Warner Bros. Discovery CFO: We’re Not Dumping Brand Names in Streaming Makeover

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Warner Bros. Discovery Chief Financial Officer Gunnar Wiedenfels provided a few hints on Tuesday about how the entertainment giant envisions relaunching its streaming services under one flagship platform next year: Don’t expect to see any marquee names like Food Network vanish when the service rolls out.

Wiedenfels told investors at the Goldman Sachs Communacopia + Technology conference in San Francisco that the company has no plans to come up with generic verticals within the streaming platform that dumps content into buckets separating films from reality programming. Instead, WBD will leverage all of the brand names as a way to keep consumers happy — and fuel streaming subscriber growth internationally where some of the television content is already broadcast on linear television.

No, he didn’t provide any details on what Chief Executive David Zaslav is thinking about for a name for the combined streaming service that will rival Netflix and Disney+ in terms of size and reach. But it now seems less likely the “Discovery” name will take a starring role when a combined HBO Max and Discovery+ launches in the U.S. as a single service next summer.

“We have all these household names that are known internationally,” Wiedenfels said. “We’ll talk more about the specifics strategy at a later point. There’s a lot of value that we have these brands, and I think there’s a lot to be gained that these are established very powerful names in the market.”

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Among the established brand names are Food Network, TLC and Discovery Channel on the Discovery side. Warner Bros. has banked on the iconic film studio’s fare.

Both the HBO Max and Discovery+ services have a combined subscriber base of 92 million, with about four million of that an overlap. The company has internally forecast growing the new service to 130 million subscribers within the next few years — and that the streamer will be profitable by 2025.

But there’s a big job ahead, he said.

Right now, Warner Bros. Discovery is focused on operational steps that will merge all the services together — and will chase that with adding CNN and Turner’s sports offerings to the platform later on. The technology continues to be a sticking point for studio management.

“What’s guiding our decision making is that we wanted to get it right the first time and provide an amazing consumer experience,” Wiedenfels said, pointing to the 4.7 out of 5 rating for Discovery+ on Apple’s App Store versus HBO Max’s 2.1 rating. “Unfortunately, both products are not perfect right now.”

He reiterated what most consumers have already found out: HBO+ “has an amazing content offering” but lacks “some technical depth.” Though, WBD did relaunch a technical overhaul of the service in August. On the Discovery side, he said the streamer has a “cleaner user experience.”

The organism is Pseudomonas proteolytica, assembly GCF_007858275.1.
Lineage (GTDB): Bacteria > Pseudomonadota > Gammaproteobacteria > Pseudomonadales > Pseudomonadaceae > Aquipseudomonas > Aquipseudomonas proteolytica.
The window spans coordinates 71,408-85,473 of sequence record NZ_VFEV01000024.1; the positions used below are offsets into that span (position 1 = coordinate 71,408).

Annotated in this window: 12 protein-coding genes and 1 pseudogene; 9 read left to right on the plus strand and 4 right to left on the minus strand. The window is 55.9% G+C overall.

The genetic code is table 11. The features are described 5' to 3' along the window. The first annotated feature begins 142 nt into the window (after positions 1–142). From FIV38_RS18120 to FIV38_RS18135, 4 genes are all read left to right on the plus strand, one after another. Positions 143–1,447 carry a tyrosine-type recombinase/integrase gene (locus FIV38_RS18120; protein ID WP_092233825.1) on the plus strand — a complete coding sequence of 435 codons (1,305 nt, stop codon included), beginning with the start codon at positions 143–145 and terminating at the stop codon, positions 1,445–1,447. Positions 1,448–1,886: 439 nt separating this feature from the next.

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And that’s exactly what the discussions have been at internal integration meetings at the studio, but Wiedenfels sees this as an opportunity where both of the major services compliment one another. He pointed to how HBO so far scored scored 30 million viewers for “House of the Dragon” and the division’s slate of top-tier content like Monday’s Emmy champion “Succession.”

“The thesis right now is these are perfect compliments,” he said.

“HBO can drive millions of people to the platform. But, it also drives a higher churn rate. If you can’t get them into daily viewing habits, they are going to leave,” he said. “Discovery is one of the lowest churn rates in the industry. But, traditionally with Discovery brands its harder to get the extreme buzz that drives millions to the platform.”

Zaslav has already stated that the company isn’t exactly going all in with regards to streaming. The company is still fiercely protecting the theatrical window between when a feature film hits cinemas and then is made available to stream. And the company, in keeping content spending down, will make the same kind of strategic business decisions when growing outside North America.

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Analysts have long been saying that international growth is the only way the major streaming services can gain ground. Netflix launched in 2007 with absolutely no competition, and therefore became the industry standard. However, today there are over 200 streaming services worldwide.

With this kind of saturation, there are some global markets where WBD may want to roll out the new streaming service and others where it makes sense to license content to other providers.

“We are optimizing for a long-term sustainable business,” he said.